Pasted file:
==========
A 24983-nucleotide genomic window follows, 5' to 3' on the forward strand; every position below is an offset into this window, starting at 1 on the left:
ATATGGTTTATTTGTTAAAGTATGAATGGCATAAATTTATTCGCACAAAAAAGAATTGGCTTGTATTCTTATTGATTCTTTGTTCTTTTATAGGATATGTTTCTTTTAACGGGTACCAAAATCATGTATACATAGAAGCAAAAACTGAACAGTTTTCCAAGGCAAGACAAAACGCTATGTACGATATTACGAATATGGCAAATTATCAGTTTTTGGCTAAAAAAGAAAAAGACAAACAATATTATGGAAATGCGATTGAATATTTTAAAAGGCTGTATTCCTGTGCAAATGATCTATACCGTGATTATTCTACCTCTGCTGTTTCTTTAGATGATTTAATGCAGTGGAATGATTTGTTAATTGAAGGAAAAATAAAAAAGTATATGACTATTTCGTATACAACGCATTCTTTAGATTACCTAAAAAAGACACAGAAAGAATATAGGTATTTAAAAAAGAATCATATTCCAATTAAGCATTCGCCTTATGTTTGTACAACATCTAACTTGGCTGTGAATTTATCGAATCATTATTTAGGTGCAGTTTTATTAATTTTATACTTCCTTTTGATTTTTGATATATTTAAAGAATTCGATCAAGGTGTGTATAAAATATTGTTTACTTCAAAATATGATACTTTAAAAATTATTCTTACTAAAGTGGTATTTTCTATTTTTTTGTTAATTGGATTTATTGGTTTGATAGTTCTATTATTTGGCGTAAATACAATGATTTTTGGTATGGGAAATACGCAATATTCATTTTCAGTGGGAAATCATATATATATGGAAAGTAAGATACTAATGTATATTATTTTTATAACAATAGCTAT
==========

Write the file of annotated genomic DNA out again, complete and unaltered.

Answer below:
A 24983-nucleotide genomic window follows, 5' to 3' on the forward strand; every position below is an offset into this window, starting at 1 on the left:
ATATGGTTTATTTGTTAAAGTATGAATGGCATAAATTTATTCGCACAAAAAAGAATTGGCTTGTATTCTTATTGATTCTTTGTTCTTTTATAGGATATGTTTCTTTTAACGGGTACCAAAATCATGTATACATAGAAGCAAAAACTGAACAGTTTTCCAAGGCAAGACAAAACGCTATGTACGATATTACGAATATGGCAAATTATCAGTTTTTGGCTAAAAAAGAAAAAGACAAACAATATTATGGAAATGCGATTGAATATTTTAAAAGGCTGTATTCCTGTGCAAATGATCTATACCGTGATTATTCTACCTCTGCTGTTTCTTTAGATGATTTAATGCAGTGGAATGATTTGTTAATTGAAGGAAAAATAAAAAAGTATATGACTATTTCGTATACAACGCATTCTTTAGATTACCTAAAAAAGACACAGAAAGAATATAGGTATTTAAAAAAGAATCATATTCCAATTAAGCATTCGCCTTATGTTTGTACAACATCTAACTTGGCTGTGAATTTATCGAATCATTATTTAGGTGCAGTTTTATTAATTTTATACTTCCTTTTGATTTTTGATATATTTAAAGAATTCGATCAAGGTGTGTATAAAATATTGTTTACTTCAAAATATGATACTTTAAAAATTATTCTTACTAAAGTGGTATTTTCTATTTTTTTGTTAATTGGATTTATTGGTTTGATAGTTCTATTATTTGGCGTAAATACAATGATTTTTGGTATGGGAAATACGCAATATTCATTTTCAGTGGGAAATCATATATATATGGAAAGTAAGATACTAATGTATATTATTTTTATAACAATAGCTAT